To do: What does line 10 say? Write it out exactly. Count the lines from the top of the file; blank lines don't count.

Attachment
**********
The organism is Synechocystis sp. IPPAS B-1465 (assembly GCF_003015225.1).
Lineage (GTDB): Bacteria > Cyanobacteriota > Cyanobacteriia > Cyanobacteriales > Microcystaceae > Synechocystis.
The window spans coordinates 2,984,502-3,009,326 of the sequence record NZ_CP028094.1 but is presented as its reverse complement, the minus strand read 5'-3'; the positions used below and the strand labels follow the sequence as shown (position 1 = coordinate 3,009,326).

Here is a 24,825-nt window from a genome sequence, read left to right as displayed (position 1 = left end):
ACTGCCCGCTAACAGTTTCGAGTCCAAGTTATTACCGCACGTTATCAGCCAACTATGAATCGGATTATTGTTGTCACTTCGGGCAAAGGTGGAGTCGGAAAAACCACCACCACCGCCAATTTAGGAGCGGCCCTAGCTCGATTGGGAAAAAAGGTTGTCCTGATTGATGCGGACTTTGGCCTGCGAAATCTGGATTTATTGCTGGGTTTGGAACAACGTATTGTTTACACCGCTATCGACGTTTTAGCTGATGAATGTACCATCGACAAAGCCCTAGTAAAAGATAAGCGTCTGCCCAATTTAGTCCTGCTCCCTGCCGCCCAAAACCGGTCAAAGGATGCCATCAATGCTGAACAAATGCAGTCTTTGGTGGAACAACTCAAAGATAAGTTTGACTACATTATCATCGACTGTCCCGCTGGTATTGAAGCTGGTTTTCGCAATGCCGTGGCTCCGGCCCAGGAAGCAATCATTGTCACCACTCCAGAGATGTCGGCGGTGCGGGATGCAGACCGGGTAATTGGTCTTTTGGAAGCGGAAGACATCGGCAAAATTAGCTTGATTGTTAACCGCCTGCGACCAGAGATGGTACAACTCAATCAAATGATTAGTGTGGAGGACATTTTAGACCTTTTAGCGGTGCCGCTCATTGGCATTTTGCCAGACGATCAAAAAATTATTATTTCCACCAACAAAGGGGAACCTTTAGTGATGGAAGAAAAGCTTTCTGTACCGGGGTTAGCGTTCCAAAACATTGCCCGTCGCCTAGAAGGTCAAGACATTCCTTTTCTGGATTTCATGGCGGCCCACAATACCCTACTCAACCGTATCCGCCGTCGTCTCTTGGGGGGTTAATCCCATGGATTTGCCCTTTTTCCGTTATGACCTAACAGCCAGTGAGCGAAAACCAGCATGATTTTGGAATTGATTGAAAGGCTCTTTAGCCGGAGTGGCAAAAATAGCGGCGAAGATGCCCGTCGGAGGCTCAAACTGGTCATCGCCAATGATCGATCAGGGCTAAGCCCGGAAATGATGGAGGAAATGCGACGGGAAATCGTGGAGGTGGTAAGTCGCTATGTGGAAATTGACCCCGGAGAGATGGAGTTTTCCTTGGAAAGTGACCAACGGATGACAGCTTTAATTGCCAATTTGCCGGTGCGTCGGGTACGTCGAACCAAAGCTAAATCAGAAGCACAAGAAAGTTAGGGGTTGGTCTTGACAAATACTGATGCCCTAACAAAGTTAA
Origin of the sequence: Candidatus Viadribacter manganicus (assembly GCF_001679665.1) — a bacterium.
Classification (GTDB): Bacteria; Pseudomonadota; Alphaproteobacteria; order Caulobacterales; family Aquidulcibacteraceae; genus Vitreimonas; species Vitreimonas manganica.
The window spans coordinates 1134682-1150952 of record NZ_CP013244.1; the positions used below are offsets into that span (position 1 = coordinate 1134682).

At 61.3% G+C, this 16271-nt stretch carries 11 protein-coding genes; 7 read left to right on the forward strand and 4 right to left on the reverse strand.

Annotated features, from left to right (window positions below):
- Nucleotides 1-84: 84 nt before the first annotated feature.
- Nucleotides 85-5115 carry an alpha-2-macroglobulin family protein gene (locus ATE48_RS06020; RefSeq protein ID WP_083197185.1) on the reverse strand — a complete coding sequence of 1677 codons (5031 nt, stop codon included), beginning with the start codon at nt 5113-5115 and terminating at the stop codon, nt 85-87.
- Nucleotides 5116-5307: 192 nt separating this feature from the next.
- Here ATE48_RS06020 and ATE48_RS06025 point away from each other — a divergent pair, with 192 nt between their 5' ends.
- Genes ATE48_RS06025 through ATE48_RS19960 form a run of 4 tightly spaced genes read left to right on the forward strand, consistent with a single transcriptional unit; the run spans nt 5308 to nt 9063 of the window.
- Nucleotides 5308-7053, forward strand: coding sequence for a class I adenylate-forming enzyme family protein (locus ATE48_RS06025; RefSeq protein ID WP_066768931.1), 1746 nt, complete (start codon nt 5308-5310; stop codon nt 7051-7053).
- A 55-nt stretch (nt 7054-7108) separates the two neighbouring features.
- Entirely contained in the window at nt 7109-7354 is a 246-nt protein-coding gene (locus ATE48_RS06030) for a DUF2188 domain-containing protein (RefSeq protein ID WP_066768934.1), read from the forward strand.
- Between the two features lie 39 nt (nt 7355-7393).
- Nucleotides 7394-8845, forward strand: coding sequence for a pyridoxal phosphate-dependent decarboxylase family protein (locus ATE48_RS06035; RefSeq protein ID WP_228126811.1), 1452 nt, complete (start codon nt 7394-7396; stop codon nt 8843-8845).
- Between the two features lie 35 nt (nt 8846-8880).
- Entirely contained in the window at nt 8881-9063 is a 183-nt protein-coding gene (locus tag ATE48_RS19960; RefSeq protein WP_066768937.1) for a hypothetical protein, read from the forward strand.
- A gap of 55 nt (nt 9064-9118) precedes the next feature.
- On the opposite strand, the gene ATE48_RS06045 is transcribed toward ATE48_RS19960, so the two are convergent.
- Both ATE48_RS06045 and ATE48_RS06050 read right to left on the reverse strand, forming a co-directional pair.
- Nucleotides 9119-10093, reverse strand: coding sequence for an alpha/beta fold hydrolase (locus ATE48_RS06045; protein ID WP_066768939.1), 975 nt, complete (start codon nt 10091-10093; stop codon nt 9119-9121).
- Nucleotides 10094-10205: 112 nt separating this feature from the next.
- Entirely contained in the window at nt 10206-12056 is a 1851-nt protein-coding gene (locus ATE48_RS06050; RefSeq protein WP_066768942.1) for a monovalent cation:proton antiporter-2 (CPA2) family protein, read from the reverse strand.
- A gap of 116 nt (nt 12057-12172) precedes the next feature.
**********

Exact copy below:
Annotated features, from left to right (window positions below):